Nottingham - Australian great Shane Warne and former captain Ricky Ponting lamented technical failings and mental approach as their countrymen were shot out for a humiliating 60 by England on the first morning of the fourth Ashes test on Thursday.
Warne believes some of the problems stem from the increased amount of limited-overs cricket being played.
"When was the last time there was a real five-day Test match that went down to the wire when the batters hung in there and tried to tough it out?" he said on Sky Sports.
"It all seems to be happening in fast forward too many times. It happened to England at Lord's as well, bowled out in 30 overs."
Warne, who took 708 Test wickets and scored more than 3 000 runs, gave credit to England for their bowling and catching in "a perfect session" before lunch at Trent Bridge.
"They exposed a couple of bad techniques," he said.
"Test cricket is all about technique, the basics. And all about fighting. Credit to Broad, he forced a lot of those errors but I still think Australia could have been a little bit more defensive and (shown) better technique.
"Technique is a teal issue on these sort of pitches. Play it as late as possible or leave it. It's about getting an ugly score, hanging in there, not giving your wicket away.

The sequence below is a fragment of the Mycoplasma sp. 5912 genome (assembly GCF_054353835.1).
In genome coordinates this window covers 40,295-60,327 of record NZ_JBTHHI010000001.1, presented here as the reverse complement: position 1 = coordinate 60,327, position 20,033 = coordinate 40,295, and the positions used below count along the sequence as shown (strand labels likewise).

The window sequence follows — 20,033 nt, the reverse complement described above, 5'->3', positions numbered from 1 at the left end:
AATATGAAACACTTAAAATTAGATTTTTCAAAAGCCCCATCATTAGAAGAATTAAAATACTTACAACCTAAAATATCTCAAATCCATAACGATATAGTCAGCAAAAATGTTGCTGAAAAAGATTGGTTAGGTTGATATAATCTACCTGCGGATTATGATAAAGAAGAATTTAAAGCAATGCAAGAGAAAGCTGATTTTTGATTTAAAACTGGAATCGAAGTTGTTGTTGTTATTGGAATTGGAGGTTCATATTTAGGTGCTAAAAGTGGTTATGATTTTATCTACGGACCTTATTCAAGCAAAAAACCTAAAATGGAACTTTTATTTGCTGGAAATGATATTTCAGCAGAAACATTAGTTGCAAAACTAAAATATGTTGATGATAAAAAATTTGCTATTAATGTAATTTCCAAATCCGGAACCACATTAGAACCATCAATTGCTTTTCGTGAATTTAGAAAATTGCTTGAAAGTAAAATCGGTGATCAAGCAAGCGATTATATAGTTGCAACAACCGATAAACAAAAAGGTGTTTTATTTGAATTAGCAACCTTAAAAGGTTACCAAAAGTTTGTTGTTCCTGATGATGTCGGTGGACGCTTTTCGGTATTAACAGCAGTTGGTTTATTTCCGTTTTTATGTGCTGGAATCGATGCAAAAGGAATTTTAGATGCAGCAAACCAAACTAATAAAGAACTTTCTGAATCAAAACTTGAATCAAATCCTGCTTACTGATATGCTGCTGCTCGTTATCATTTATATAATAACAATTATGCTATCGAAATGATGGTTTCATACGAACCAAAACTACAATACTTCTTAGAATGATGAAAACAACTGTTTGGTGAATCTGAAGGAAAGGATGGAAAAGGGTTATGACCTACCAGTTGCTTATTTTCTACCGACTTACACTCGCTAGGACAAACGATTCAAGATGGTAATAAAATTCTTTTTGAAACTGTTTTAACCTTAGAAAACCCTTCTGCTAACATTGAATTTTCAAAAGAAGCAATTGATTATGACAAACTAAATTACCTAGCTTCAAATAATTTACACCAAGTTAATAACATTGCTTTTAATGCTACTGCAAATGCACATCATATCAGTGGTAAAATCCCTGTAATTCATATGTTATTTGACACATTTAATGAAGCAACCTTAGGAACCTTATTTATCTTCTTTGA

"As a batsman you've got to have a real plan. It looked like they were a bit shocked. There was no real plan and they should have learnt from the last test match."
Ponting questioned why the Australians had talked before the series about how positive they were going to be.
"Why say it?" he said. "You can be positive in defence, show intent by leaving the ball or playing a forward or backward defence.
"It doesn't have to be standing up and trying to whack it through the covers. That's not going to work in these conditions.
"I don't know if they're confused about the way they want to play. They shouldn't be. When conditions are like this you just have to find a way to get through.
"I just don't think they're defensive-minded enough. "Mitchell Johnson probably left the ball better than the top-order players. He was prepared to guts it out. But at that stage they were seven down."